OPINION: Children's toys and clothes highlight gender neutral parenting debate
PUBLISHED: 08:13 28 November 2017 | UPDATED: 09:29 28 November 2017
My most vivid memories as a child include playing for hours with wooden train sets, building Lego creations and driving my remote control car. I also recall being given a Sindy doll for my fifth birthday, putting it to one side and never playing with it again.
I have never previously thought about the difference between toys and clothes aimed at girls and boys.
But as a new parent of a two-year-old boy and with Christmas approaching, it is something I occasionally consider.
The issue of gender neutrality among children and young people is also a hot topic. The Church of England has got involved saying children should be able to try out “the many cloaks of identity” without being labelled or bullied.
It has given advice to staff at its 5,000 schools on how to support youngsters through this perceived complex issue.
An increasing number of parents worldwide are also raising their children as gender neutral.
To some, children’s gifts and clothes may seem like simple items but can cause debate and questions about your parenting approach.
Despite many shops offering more unisex clothing, there are still boys’ jumpers covered with dinosaurs, monsters and cars and girls’ t-shirts featuring pink, fairies, hearts and flowers.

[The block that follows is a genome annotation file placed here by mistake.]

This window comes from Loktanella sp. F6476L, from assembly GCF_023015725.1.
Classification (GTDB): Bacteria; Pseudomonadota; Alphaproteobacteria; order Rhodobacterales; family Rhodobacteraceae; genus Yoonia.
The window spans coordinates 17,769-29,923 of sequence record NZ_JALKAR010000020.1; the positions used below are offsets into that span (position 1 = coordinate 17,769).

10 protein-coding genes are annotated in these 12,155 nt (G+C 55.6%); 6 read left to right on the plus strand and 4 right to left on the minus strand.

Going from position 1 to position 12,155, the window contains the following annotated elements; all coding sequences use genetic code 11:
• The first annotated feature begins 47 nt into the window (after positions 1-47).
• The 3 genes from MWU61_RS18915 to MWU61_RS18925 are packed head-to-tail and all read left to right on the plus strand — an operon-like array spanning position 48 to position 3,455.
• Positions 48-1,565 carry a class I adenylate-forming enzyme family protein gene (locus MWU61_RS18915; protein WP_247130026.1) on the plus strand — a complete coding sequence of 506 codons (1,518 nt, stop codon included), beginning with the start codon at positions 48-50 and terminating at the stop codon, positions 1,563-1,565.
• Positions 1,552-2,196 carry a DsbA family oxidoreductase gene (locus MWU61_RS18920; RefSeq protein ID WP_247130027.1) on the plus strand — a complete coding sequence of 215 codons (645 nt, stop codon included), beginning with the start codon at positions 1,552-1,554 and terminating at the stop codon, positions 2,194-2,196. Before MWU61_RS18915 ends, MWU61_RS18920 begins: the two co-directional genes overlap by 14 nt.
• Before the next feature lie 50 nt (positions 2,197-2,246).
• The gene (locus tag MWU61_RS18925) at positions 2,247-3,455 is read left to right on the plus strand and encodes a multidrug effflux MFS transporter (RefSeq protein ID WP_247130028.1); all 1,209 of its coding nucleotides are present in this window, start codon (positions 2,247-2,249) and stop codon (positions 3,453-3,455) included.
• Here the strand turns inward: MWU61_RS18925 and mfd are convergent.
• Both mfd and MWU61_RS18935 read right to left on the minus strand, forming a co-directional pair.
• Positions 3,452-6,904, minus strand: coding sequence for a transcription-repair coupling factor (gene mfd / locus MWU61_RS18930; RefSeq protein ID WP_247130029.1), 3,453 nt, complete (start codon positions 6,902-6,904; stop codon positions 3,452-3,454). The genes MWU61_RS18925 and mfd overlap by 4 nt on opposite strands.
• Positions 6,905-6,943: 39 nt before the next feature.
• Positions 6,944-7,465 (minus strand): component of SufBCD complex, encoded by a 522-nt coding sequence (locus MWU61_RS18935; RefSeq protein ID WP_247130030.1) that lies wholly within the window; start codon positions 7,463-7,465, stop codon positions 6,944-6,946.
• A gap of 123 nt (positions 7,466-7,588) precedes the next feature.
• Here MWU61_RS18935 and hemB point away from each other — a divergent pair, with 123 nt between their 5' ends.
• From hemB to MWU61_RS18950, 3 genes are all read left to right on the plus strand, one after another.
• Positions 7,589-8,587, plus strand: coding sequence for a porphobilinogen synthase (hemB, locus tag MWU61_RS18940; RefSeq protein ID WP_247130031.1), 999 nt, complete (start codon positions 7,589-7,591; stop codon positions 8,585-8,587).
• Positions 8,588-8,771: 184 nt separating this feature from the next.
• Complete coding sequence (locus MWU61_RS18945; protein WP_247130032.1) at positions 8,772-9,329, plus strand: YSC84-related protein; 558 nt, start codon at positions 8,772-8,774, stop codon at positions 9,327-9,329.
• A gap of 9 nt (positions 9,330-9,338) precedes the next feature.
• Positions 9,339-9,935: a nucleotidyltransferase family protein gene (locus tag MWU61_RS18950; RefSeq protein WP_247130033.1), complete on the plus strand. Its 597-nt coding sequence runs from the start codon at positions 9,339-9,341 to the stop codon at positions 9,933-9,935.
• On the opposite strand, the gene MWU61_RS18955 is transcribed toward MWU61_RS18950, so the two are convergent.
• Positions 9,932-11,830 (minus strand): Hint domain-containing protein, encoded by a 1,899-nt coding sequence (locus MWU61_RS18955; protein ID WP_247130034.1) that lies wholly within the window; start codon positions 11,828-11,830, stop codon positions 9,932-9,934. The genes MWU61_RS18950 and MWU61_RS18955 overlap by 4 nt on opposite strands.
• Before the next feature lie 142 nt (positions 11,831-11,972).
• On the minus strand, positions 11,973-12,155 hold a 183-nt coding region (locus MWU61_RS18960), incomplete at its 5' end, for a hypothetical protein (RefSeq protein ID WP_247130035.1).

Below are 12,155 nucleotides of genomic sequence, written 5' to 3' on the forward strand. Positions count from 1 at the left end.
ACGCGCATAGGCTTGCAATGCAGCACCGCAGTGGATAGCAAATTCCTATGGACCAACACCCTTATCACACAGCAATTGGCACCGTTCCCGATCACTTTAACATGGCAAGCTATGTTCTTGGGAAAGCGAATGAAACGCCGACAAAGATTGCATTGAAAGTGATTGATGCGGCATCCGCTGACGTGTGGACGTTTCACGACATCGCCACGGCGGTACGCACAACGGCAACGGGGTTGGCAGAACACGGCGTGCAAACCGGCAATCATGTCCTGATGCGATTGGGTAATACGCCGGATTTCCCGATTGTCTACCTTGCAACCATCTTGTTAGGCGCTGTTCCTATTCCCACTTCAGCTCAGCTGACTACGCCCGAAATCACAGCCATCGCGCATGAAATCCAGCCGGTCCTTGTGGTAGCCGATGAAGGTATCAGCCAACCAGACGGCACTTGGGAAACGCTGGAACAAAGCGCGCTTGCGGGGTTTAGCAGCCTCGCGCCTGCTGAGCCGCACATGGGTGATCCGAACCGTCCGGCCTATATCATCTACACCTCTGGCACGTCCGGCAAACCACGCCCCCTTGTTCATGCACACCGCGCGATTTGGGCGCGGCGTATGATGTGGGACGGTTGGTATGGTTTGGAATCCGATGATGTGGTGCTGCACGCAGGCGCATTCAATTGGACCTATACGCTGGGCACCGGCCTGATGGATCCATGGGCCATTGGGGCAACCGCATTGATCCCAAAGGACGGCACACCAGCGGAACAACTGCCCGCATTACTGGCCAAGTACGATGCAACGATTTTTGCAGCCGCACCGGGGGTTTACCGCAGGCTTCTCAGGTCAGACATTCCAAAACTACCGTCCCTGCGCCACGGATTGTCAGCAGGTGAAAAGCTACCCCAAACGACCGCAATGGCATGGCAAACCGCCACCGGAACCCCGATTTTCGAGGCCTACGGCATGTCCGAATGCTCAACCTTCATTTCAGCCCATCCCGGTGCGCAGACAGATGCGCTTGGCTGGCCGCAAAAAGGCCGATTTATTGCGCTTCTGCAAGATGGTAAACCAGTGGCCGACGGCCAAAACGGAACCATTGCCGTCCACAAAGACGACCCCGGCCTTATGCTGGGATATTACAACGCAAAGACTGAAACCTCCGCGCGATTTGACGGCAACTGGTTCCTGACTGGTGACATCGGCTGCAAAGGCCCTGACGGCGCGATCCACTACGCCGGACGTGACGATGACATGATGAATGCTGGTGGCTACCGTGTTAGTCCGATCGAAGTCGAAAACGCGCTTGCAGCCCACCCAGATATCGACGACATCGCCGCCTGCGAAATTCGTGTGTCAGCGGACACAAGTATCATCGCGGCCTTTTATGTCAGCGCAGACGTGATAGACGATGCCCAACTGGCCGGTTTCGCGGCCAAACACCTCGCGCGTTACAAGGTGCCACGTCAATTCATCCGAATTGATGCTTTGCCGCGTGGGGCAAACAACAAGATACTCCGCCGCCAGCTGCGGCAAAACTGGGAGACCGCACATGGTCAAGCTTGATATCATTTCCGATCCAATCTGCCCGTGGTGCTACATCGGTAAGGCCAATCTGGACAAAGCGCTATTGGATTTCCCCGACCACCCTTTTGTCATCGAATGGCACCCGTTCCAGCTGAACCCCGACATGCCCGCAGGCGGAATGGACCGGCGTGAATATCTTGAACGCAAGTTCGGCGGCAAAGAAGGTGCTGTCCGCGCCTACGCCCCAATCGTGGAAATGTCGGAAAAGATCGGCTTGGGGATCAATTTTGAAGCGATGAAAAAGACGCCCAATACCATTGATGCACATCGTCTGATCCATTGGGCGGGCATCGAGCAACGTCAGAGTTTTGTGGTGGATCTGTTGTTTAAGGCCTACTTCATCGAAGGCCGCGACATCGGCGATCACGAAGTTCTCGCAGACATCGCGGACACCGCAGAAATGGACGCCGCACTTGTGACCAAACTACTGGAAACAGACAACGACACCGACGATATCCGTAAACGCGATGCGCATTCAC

When my son was a newborn, he wore a lot of second-hand clothes originally bought for girls.
As he has got older, more of his clothes feature dinosaurs and vehicles, blue or darker colours. I buy them because I like them but more often than not they are often the only option available.
However, I wouldn’t be too bothered if he wanted to try on a skirt or dress. It is part of growing up and discovering new things.
Toys can also be very much directed at the two genders.
But when I look at my son playing with his dolly, pushing his toy pram and playing with his pink tea set alongside his cars and trains, it makes me realise that children just enjoy playing with anything.
Maybe parents should learn from children and not worry about what the next generation wear or do?
I believe the vital question should be, are they happy?